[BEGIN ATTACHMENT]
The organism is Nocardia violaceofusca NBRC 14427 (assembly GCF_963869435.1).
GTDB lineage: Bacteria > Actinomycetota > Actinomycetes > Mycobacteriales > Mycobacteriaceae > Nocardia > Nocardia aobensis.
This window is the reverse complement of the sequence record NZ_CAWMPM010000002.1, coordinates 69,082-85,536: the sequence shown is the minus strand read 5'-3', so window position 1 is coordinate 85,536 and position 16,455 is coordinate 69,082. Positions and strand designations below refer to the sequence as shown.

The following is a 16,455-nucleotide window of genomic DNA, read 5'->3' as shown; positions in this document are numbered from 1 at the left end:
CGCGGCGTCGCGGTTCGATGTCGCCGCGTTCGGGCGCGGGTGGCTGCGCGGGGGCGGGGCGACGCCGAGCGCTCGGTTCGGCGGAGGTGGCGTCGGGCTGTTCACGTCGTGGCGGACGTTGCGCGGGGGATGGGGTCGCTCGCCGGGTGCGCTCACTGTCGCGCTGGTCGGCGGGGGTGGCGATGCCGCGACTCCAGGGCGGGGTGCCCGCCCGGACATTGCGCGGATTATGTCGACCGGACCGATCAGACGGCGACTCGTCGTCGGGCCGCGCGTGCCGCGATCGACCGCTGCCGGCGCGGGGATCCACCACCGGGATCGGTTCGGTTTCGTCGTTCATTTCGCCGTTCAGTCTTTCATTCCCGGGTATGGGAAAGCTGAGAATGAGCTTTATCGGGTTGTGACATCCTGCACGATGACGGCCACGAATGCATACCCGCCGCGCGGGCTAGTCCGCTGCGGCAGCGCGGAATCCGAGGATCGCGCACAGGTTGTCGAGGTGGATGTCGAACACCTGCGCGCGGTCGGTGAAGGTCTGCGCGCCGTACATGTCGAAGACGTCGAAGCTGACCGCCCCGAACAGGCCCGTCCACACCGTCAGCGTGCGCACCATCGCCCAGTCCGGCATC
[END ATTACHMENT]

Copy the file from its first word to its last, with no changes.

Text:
The organism is Nocardia violaceofusca NBRC 14427 (assembly GCF_963869435.1).
GTDB lineage: Bacteria > Actinomycetota > Actinomycetes > Mycobacteriales > Mycobacteriaceae > Nocardia > Nocardia aobensis.
This window is the reverse complement of the sequence record NZ_CAWMPM010000002.1, coordinates 69,082-85,536: the sequence shown is the minus strand read 5'-3', so window position 1 is coordinate 85,536 and position 16,455 is coordinate 69,082. Positions and strand designations below refer to the sequence as shown.

The following is a 16,455-nucleotide window of genomic DNA, read 5'->3' as shown; positions in this document are numbered from 1 at the left end:
CGCGGCGTCGCGGTTCGATGTCGCCGCGTTCGGGCGCGGGTGGCTGCGCGGGGGCGGGGCGACGCCGAGCGCTCGGTTCGGCGGAGGTGGCGTCGGGCTGTTCACGTCGTGGCGGACGTTGCGCGGGGGATGGGGTCGCTCGCCGGGTGCGCTCACTGTCGCGCTGGTCGGCGGGGGTGGCGATGCCGCGACTCCAGGGCGGGGTGCCCGCCCGGACATTGCGCGGATTATGTCGACCGGACCGATCAGACGGCGACTCGTCGTCGGGCCGCGCGTGCCGCGATCGACCGCTGCCGGCGCGGGGATCCACCACCGGGATCGGTTCGGTTTCGTCGTTCATTTCGCCGTTCAGTCTTTCATTCCCGGGTATGGGAAAGCTGAGAATGAGCTTTATCGGGTTGTGACATCCTGCACGATGACGGCCACGAATGCATACCCGCCGCGCGGGCTAGTCCGCTGCGGCAGCGCGGAATCCGAGGATCGCGCACAGGTTGTCGAGGTGGATGTCGAACACCTGCGCGCGGTCGGTGAAGGTCTGCGCGCCGTACATGTCGAAGACGTCGAAGCTGACCGCCCCGAACAGGCCCGTCCACACCGTCAGCGTGCGCACCATCGCCCAGTCCGGCATC